Unprecedented study of connected cars in Michigan

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Ann Arbor

The streets of Ann Arbor, Mich. will be the testing grounds for a massive study of connected vehicles. Image: Michigan Municiapl League (MML)/CC BY-ND

In the largest experiment of its kind ever, the U.S. government is backing a study on connected cars in Ann Arbor, Michigan. About 3,000 vehicles of all types will be equipped with technology to communicate with one another in the massive endeavor.

Connected cars improve flow, reduce crashes

Connected cars use wireless technology to communicate with one anther in real time. By knowing the location and the speed of other vehicles on the road, “talking” cars will be able to move faster and more smoothly in traffic, helping to minimize traffic congestion, as well as effortlessly avoiding  collisions. The technology will even change lights to green for motorists, as long as there is no opposing traffic.

David Strickland, director of the National Highway Traffic Safety Administration said:

“Vehicle-to-vehicle communication has the potential to be the ultimate game-changer in roadway safety — but we need to understand how to apply the technology in an effective way in the real world. NHTSA will use the valuable data from the ‘model deployment’ as it decides if and when these connected-vehicle safety technologies should be incorporated into the fleet.”

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An unprecedented study

the University of Michigan Transportation Research Institute (UMTRI) won a contract of $14.9 million to conduct the experiment for the Transportation Department’s Connected Vehicle Safety Pilot Program. Previous experiments have been conducted, but they used fewer vehicles, deployed in staged events, and not in real-world conditions.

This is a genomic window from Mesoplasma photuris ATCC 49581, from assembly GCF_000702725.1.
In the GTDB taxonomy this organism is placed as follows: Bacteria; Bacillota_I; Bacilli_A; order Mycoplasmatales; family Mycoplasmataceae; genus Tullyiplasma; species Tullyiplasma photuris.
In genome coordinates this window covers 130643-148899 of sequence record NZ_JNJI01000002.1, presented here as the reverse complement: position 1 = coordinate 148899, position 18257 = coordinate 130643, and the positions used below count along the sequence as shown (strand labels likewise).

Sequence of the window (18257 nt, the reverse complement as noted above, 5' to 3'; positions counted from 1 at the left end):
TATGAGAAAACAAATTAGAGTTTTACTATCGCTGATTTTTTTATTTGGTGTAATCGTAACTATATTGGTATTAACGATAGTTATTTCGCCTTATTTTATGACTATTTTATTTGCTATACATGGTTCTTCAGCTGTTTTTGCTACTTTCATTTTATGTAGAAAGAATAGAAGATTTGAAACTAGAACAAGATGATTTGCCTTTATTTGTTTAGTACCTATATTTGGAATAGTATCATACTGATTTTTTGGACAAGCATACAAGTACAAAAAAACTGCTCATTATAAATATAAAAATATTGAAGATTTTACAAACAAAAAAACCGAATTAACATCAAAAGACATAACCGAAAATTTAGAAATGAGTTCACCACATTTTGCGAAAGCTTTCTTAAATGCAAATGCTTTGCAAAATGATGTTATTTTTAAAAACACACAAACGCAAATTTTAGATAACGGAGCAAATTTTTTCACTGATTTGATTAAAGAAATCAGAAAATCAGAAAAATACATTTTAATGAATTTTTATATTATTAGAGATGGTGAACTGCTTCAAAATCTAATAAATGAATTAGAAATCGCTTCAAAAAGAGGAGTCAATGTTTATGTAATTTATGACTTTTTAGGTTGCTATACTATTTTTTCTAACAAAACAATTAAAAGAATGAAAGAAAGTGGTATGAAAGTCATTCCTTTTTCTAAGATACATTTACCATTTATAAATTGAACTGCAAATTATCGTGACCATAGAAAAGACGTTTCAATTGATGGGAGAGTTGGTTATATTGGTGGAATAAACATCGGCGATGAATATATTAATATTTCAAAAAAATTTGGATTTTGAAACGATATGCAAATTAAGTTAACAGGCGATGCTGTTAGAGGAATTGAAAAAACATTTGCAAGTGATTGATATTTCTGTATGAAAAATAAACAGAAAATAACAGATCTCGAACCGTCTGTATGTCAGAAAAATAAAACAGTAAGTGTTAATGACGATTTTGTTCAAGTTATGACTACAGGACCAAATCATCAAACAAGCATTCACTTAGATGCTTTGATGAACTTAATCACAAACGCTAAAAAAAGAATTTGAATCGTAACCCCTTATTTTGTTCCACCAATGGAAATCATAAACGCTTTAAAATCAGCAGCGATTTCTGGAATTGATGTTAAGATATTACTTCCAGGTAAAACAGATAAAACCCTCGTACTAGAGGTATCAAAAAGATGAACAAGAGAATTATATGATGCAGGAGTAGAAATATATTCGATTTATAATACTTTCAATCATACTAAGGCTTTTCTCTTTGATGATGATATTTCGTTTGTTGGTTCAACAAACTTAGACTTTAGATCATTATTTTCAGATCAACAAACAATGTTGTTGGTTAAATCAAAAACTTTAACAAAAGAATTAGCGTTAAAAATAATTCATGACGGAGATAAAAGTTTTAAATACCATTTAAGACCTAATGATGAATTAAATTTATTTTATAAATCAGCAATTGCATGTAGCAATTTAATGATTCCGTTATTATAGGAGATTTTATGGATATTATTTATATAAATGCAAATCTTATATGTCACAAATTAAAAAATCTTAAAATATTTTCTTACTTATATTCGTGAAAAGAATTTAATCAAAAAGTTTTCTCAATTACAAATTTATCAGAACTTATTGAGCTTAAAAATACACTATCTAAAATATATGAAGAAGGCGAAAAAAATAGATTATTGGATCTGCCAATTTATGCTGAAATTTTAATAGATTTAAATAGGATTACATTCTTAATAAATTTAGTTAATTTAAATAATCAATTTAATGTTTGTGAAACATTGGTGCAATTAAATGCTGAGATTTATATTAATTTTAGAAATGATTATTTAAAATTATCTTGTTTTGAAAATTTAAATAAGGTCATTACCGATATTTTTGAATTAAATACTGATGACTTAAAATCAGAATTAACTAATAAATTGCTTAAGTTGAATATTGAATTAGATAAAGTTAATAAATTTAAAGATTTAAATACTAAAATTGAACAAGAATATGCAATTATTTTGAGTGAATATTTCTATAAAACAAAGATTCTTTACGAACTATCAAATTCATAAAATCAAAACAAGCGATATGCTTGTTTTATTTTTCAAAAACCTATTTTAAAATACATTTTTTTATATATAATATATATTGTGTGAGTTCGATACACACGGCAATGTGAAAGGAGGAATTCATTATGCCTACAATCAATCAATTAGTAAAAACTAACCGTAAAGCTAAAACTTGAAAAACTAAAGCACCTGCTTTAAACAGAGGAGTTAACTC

For the next year, city buses, trucks and private vehicles owned by some 300 citizens will be equipped with the devices that transmit for about 1,000 feet in all directions. These vehicles will interact and “communicate” with one another and with roadside transponders. They will be used to collect a multitude of data that will be evaluated by the U.S. Department of Transportation.

Project Leader James Sayer said:

“From the integrated and aftermarket cars, we’re collecting location, speed, direction, driver and surrounding terrain videos, throttle, brake, and steering wheel angle data.”

A new high-tech industry

Just last week we ran a piece in Car Deal Expert about how a cottage industry has popped up in Pacific Northwest cities such as Bellevue for auto connection technology. Now that technology is being put to the test in a big way, and some say that connected cars will be the norm in as few asten years.


Los Angeles Times